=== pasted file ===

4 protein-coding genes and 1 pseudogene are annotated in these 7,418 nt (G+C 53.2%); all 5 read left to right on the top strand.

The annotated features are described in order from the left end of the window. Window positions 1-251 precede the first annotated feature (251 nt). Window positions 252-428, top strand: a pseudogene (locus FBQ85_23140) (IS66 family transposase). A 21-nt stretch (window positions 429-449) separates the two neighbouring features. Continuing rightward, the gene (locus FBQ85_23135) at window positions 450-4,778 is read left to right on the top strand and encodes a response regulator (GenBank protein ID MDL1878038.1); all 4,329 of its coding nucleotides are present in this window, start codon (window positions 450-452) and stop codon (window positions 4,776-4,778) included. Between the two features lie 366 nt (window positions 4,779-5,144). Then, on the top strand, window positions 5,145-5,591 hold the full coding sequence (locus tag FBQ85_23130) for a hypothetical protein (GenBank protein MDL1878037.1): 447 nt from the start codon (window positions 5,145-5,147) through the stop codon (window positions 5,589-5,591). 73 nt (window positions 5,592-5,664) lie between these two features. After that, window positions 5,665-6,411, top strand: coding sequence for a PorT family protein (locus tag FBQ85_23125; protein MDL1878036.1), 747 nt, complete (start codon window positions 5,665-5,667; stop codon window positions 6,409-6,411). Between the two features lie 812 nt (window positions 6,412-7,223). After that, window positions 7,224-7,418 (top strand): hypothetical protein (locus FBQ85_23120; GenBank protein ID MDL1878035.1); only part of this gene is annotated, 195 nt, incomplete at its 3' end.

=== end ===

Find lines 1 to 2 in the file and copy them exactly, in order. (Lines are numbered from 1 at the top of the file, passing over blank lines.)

4 protein-coding genes and 1 pseudogene are annotated in these 7,418 nt (G+C 53.2%); all 5 read left to right on the top strand.

The annotated features are described in order from the left end of the window. Window positions 1-251 precede the first annotated feature (251 nt). Window positions 252-428, top strand: a pseudogene (locus FBQ85_23140) (IS66 family transposase). A 21-nt stretch (window positions 429-449) separates the two neighbouring features. Continuing rightward, the gene (locus FBQ85_23135) at window positions 450-4,778 is read left to right on the top strand and encodes a response regulator (GenBank protein ID MDL1878038.1); all 4,329 of its coding nucleotides are present in this window, start codon (window positions 450-452) and stop codon (window positions 4,776-4,778) included. Between the two features lie 366 nt (window positions 4,779-5,144). Then, on the top strand, window positions 5,145-5,591 hold the full coding sequence (locus tag FBQ85_23130) for a hypothetical protein (GenBank protein MDL1878037.1): 447 nt from the start codon (window positions 5,145-5,147) through the stop codon (window positions 5,589-5,591). 73 nt (window positions 5,592-5,664) lie between these two features. After that, window positions 5,665-6,411, top strand: coding sequence for a PorT family protein (locus tag FBQ85_23125; protein MDL1878036.1), 747 nt, complete (start codon window positions 5,665-5,667; stop codon window positions 6,409-6,411). Between the two features lie 812 nt (window positions 6,412-7,223). After that, window positions 7,224-7,418 (top strand): hypothetical protein (locus FBQ85_23120; GenBank protein ID MDL1878035.1); only part of this gene is annotated, 195 nt, incomplete at its 3' end.